Owl Encounters

by Pat Jaquith
pat@westvalleynaturalists.org

Northern Pygmy-owl 10.14.21

Seeing owls is always an unexpected treat because their schedule is generally opposite of mine! But occasionally, one of the several species that live in the West Valley does pass my way in daylight. These predatory birds’ coloration blends in with their environment and makes them very hard to spot. With the exception of the diurnal Pygmy Owl, their wing feathers are structured to propel them silently through the air, and their ability to perch motionless and wait and listen for prey to reveal themselves are characteristics that are key to their success as hunters.

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Nomadic Winter Bird Visitors

pat@westvalleynaturalists.org

Redpolls in West Valley 12.09.21

Northern winters can be tough!! Arctic temperatures, deep snow and ice-covered roads can be enough to send some of us south. Sometimes birds that typically live north of here head south, too, but it’s food shortages that prompt that decision, and they set out in search of better ‘pickings’ . Read on to see pictures of Redpolls, Evening Grosbeaks, Bohemian Waxwings, and White-winged Crossbills that I have seen here in recent years.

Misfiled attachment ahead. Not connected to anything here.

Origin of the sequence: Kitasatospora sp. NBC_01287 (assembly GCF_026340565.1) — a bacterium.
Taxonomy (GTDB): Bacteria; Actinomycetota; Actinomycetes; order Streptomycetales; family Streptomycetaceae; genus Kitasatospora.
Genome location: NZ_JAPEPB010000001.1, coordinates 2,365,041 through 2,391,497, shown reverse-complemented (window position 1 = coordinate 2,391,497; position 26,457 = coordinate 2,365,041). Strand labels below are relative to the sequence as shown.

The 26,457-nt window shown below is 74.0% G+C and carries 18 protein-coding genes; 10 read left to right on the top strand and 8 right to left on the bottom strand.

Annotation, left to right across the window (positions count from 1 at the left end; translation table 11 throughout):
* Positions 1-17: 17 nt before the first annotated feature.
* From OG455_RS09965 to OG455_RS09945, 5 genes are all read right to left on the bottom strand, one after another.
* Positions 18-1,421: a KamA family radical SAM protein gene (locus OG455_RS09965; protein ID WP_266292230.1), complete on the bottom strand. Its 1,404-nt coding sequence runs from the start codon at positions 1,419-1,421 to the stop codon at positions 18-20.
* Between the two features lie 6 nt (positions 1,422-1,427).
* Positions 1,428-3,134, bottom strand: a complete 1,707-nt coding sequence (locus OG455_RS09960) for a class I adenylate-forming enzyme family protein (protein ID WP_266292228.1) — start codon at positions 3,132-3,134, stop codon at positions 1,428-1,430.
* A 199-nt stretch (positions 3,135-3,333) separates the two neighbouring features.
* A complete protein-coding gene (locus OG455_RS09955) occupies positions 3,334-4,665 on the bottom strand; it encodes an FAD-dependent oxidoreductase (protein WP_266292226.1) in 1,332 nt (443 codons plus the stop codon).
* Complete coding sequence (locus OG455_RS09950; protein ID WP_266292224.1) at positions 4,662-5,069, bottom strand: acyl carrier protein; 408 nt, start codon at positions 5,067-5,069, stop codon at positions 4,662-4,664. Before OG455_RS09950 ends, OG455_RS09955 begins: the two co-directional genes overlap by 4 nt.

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Three Gentians in the West Valley!

by Pat Jaquith
pat@westvalleynaturalists.org

When I first heard the word “gentian”, it was in reference to a veterinary medicine that I needed to apply to a cow I was tending. It was called “Gentian Blue” and although I had little understanding of its role in healing my bovine, it was the most intense blue I had ever seen! Subsequently, my appreciation of the various hues of blue have been in reference to the blue of that medicine. It was many years before I moved to the west where I saw my first flower in the Gentian family, and I was amazed to learn that the green plant I saw was a Gentian! (Frasera speciosa). That one doesn’t grow in the West Valley, but here are some I have encountered here.

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Violet-green Swallows Raising a Family